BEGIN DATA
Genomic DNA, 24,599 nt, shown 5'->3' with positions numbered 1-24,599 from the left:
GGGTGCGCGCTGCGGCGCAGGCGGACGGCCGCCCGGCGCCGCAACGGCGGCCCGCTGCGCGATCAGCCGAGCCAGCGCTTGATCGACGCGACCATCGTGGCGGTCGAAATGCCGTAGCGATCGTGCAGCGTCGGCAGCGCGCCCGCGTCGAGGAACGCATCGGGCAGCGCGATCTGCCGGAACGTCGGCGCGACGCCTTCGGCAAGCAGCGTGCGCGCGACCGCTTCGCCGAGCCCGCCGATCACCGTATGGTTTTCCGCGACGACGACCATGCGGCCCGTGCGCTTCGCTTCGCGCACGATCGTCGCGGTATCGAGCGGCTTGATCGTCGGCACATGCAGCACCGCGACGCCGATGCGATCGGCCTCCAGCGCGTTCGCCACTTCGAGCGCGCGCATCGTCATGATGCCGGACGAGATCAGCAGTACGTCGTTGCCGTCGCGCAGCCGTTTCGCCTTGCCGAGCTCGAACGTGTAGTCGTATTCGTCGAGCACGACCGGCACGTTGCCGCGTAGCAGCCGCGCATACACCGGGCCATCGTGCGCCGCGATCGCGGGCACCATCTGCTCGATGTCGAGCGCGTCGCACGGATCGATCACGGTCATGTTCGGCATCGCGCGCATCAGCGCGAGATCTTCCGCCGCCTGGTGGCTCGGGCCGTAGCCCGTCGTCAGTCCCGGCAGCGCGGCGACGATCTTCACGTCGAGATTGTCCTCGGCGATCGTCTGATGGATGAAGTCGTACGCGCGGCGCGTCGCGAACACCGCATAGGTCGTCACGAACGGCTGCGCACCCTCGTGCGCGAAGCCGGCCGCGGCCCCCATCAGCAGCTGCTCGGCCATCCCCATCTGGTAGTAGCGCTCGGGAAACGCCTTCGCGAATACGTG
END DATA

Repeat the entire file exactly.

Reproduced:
Genomic DNA, 24,599 nt, shown 5'->3' with positions numbered 1-24,599 from the left:
GGGTGCGCGCTGCGGCGCAGGCGGACGGCCGCCCGGCGCCGCAACGGCGGCCCGCTGCGCGATCAGCCGAGCCAGCGCTTGATCGACGCGACCATCGTGGCGGTCGAAATGCCGTAGCGATCGTGCAGCGTCGGCAGCGCGCCCGCGTCGAGGAACGCATCGGGCAGCGCGATCTGCCGGAACGTCGGCGCGACGCCTTCGGCAAGCAGCGTGCGCGCGACCGCTTCGCCGAGCCCGCCGATCACCGTATGGTTTTCCGCGACGACGACCATGCGGCCCGTGCGCTTCGCTTCGCGCACGATCGTCGCGGTATCGAGCGGCTTGATCGTCGGCACATGCAGCACCGCGACGCCGATGCGATCGGCCTCCAGCGCGTTCGCCACTTCGAGCGCGCGCATCGTCATGATGCCGGACGAGATCAGCAGTACGTCGTTGCCGTCGCGCAGCCGTTTCGCCTTGCCGAGCTCGAACGTGTAGTCGTATTCGTCGAGCACGACCGGCACGTTGCCGCGTAGCAGCCGCGCATACACCGGGCCATCGTGCGCCGCGATCGCGGGCACCATCTGCTCGATGTCGAGCGCGTCGCACGGATCGATCACGGTCATGTTCGGCATCGCGCGCATCAGCGCGAGATCTTCCGCCGCCTGGTGGCTCGGGCCGTAGCCCGTCGTCAGTCCCGGCAGCGCGGCGACGATCTTCACGTCGAGATTGTCCTCGGCGATCGTCTGATGGATGAAGTCGTACGCGCGGCGCGTCGCGAACACCGCATAGGTCGTCACGAACGGCTGCGCACCCTCGTGCGCGAAGCCGGCCGCGGCCCCCATCAGCAGCTGCTCGGCCATCCCCATCTGGTAGTAGCGCTCGGGAAACGCCTTCGCGAATACGTG